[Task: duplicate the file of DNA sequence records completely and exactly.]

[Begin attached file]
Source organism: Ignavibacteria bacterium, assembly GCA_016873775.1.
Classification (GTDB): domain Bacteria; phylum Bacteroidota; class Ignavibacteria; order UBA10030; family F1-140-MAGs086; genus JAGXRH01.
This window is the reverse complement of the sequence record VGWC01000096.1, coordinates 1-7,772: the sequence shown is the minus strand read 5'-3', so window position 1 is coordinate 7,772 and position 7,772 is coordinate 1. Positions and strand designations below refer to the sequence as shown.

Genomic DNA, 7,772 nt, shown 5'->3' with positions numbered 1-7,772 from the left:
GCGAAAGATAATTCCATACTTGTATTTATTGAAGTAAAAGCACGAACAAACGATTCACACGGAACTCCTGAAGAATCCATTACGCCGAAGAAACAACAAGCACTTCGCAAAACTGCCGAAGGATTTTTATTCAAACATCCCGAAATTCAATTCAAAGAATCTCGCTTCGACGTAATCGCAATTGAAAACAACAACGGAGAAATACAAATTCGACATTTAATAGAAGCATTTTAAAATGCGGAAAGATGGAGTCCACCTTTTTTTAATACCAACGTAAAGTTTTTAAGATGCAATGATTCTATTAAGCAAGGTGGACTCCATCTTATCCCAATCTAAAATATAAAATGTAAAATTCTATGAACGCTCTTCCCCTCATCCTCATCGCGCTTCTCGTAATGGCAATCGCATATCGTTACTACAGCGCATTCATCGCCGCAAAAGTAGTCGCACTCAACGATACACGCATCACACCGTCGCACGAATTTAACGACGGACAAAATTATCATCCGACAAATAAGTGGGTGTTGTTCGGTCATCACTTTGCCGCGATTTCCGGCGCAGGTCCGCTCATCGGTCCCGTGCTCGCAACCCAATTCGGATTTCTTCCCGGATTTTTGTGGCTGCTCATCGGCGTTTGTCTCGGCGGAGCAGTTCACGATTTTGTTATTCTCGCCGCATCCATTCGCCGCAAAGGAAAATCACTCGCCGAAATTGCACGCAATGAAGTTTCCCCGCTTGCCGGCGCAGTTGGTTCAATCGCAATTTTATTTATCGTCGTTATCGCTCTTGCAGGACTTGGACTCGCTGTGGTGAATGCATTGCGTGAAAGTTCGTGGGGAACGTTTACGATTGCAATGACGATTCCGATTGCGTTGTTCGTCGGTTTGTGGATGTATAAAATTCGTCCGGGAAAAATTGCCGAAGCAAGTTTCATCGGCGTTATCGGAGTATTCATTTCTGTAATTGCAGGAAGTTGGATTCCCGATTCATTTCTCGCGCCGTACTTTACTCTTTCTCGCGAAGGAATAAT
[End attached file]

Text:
Source organism: Ignavibacteria bacterium, assembly GCA_016873775.1.
Classification (GTDB): domain Bacteria; phylum Bacteroidota; class Ignavibacteria; order UBA10030; family F1-140-MAGs086; genus JAGXRH01.
This window is the reverse complement of the sequence record VGWC01000096.1, coordinates 1-7,772: the sequence shown is the minus strand read 5'-3', so window position 1 is coordinate 7,772 and position 7,772 is coordinate 1. Positions and strand designations below refer to the sequence as shown.

Genomic DNA, 7,772 nt, shown 5'->3' with positions numbered 1-7,772 from the left:
GCGAAAGATAATTCCATACTTGTATTTATTGAAGTAAAAGCACGAACAAACGATTCACACGGAACTCCTGAAGAATCCATTACGCCGAAGAAACAACAAGCACTTCGCAAAACTGCCGAAGGATTTTTATTCAAACATCCCGAAATTCAATTCAAAGAATCTCGCTTCGACGTAATCGCAATTGAAAACAACAACGGAGAAATACAAATTCGACATTTAATAGAAGCATTTTAAAATGCGGAAAGATGGAGTCCACCTTTTTTTAATACCAACGTAAAGTTTTTAAGATGCAATGATTCTATTAAGCAAGGTGGACTCCATCTTATCCCAATCTAAAATATAAAATGTAAAATTCTATGAACGCTCTTCCCCTCATCCTCATCGCGCTTCTCGTAATGGCAATCGCATATCGTTACTACAGCGCATTCATCGCCGCAAAAGTAGTCGCACTCAACGATACACGCATCACACCGTCGCACGAATTTAACGACGGACAAAATTATCATCCGACAAATAAGTGGGTGTTGTTCGGTCATCACTTTGCCGCGATTTCCGGCGCAGGTCCGCTCATCGGTCCCGTGCTCGCAACCCAATTCGGATTTCTTCCCGGATTTTTGTGGCTGCTCATCGGCGTTTGTCTCGGCGGAGCAGTTCACGATTTTGTTATTCTCGCCGCATCCATTCGCCGCAAAGGAAAATCACTCGCCGAAATTGCACGCAATGAAGTTTCCCCGCTTGCCGGCGCAGTTGGTTCAATCGCAATTTTATTTATCGTCGTTATCGCTCTTGCAGGACTTGGACTCGCTGTGGTGAATGCATTGCGTGAAAGTTCGTGGGGAACGTTTACGATTGCAATGACGATTCCGATTGCGTTGTTCGTCGGTTTGTGGATGTATAAAATTCGTCCGGGAAAAATTGCCGAAGCAAGTTTCATCGGCGTTATCGGAGTATTCATTTCTGTAATTGCAGGAAGTTGGATTCCCGATTCATTTCTCGCGCCGTACTTTACTCTTTCTCGCGAAGGAATAAT